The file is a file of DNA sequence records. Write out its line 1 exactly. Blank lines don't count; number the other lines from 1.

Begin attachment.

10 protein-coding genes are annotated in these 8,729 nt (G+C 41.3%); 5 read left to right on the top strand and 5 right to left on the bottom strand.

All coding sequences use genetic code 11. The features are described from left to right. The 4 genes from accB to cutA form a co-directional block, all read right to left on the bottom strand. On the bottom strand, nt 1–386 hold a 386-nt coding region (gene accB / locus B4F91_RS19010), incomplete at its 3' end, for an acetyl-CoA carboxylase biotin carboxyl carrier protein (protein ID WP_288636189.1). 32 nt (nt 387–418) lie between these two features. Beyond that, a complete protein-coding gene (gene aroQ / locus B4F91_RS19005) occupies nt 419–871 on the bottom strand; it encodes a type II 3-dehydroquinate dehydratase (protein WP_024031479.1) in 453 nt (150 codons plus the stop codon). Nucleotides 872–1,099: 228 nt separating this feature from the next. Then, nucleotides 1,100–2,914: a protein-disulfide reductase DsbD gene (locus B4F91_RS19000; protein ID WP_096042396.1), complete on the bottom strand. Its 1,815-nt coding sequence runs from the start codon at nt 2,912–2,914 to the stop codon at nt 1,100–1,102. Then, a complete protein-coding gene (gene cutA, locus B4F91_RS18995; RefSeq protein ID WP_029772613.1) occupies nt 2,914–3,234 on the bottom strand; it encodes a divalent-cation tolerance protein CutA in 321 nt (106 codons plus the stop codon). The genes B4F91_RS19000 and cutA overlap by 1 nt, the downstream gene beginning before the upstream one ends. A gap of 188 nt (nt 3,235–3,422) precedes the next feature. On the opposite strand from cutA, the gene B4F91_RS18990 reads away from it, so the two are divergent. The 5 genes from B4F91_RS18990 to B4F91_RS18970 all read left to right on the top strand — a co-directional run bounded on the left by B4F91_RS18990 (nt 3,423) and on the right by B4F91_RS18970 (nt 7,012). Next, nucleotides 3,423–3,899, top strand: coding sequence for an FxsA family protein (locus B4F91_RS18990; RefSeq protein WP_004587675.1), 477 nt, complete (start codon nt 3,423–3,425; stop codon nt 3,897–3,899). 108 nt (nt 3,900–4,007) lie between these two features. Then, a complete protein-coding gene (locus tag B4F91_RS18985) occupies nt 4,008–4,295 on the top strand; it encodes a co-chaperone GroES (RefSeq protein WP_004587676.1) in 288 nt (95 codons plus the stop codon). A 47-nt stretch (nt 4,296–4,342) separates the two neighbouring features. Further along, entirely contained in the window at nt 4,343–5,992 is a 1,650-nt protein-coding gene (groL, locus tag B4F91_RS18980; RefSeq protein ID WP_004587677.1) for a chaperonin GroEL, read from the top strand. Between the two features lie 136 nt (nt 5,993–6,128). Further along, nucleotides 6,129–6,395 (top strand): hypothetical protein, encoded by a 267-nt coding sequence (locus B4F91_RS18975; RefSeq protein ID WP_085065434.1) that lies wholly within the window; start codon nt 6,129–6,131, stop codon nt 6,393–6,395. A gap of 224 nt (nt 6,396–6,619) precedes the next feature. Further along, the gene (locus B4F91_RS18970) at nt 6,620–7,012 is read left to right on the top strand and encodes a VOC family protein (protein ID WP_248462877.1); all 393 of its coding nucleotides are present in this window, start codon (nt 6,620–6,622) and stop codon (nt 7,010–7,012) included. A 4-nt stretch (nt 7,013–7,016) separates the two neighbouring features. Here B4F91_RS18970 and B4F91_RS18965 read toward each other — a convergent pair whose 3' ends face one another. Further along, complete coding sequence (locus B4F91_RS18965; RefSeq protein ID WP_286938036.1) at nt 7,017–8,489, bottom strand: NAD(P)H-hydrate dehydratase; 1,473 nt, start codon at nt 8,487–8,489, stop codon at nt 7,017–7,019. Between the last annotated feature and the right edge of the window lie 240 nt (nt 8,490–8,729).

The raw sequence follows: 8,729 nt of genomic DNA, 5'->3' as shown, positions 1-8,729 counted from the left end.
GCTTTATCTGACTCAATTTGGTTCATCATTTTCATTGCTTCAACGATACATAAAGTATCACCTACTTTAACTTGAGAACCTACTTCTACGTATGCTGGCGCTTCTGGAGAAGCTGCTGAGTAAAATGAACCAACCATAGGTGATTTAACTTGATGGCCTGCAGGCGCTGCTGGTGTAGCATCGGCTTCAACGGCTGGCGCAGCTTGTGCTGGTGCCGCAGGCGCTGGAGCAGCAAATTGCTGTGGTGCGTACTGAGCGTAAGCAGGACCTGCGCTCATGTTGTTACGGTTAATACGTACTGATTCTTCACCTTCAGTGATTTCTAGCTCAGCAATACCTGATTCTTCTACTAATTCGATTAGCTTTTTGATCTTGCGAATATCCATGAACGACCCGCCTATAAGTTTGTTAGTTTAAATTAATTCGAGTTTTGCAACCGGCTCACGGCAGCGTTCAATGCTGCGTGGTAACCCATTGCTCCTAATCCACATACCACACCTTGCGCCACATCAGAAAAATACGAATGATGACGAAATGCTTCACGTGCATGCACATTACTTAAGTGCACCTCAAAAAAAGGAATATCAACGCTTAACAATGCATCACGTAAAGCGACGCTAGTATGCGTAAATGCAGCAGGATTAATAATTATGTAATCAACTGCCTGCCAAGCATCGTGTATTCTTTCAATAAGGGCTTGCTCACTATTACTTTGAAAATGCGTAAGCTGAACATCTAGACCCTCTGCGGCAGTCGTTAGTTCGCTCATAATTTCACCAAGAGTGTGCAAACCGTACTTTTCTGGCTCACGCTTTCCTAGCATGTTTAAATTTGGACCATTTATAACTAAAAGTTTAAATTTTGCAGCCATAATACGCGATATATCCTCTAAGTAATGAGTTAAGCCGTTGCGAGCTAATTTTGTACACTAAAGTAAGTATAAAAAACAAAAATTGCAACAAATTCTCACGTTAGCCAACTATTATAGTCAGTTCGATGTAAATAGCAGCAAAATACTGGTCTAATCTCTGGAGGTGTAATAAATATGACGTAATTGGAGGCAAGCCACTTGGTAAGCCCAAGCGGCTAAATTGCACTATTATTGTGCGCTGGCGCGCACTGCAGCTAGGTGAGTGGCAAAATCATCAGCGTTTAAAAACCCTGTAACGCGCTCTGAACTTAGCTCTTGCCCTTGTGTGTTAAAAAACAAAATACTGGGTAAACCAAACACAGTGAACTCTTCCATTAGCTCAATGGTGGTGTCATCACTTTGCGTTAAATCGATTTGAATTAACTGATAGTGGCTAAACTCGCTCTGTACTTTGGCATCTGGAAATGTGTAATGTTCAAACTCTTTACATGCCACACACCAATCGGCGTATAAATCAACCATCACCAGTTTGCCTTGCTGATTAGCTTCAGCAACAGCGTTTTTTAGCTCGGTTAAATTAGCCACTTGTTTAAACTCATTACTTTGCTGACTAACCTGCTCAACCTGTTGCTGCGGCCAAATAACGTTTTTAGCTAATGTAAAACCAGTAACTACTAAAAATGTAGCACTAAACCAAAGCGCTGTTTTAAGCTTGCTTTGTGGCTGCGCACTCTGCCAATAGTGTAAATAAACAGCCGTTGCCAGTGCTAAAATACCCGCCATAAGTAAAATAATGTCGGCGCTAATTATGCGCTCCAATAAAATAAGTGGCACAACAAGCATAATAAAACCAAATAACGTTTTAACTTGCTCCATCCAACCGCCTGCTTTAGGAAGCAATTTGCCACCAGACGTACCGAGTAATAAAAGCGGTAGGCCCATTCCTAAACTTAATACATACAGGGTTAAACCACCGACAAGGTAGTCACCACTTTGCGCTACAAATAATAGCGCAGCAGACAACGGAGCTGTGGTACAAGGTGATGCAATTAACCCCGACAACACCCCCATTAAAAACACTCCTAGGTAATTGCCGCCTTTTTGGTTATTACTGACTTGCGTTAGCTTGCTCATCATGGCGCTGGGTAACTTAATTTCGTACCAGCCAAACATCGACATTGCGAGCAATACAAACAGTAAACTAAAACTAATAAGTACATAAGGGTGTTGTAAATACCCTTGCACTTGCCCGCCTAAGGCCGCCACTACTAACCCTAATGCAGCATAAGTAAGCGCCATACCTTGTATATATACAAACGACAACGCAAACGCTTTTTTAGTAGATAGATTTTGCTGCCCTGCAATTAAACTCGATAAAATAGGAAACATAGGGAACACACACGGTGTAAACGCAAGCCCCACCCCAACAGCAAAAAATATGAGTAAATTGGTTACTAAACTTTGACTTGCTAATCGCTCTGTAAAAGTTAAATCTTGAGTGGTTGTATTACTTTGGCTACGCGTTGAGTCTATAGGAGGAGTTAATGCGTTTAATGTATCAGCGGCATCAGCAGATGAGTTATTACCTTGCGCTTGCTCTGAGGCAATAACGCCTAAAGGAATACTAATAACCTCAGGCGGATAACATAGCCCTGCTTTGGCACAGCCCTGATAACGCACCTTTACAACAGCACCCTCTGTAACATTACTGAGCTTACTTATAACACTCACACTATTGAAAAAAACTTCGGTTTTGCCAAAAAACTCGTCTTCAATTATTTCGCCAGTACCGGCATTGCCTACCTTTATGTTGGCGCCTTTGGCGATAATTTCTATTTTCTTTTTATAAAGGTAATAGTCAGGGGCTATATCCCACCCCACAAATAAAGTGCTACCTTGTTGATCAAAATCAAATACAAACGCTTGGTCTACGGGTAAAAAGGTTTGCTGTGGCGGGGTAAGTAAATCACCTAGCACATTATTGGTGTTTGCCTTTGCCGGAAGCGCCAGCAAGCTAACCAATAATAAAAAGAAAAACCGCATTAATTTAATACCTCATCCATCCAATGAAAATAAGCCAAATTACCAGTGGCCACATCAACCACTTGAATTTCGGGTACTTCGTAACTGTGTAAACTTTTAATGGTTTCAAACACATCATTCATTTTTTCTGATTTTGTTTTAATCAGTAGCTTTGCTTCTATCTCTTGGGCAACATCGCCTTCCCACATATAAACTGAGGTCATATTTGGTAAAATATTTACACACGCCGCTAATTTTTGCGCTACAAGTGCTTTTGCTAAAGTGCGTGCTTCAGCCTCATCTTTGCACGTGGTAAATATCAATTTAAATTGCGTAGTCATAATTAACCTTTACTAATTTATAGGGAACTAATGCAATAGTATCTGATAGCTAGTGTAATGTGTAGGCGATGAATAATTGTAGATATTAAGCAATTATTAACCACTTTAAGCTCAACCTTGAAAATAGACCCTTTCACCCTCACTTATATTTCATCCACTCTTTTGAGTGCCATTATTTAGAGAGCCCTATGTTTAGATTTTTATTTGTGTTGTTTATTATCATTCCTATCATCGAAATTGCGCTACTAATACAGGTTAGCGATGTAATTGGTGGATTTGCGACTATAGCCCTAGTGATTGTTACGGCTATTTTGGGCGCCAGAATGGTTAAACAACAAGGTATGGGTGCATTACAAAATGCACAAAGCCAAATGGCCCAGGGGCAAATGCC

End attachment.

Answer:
10 protein-coding genes are annotated in these 8,729 nt (G+C 41.3%); 5 read left to right on the top strand and 5 right to left on the bottom strand.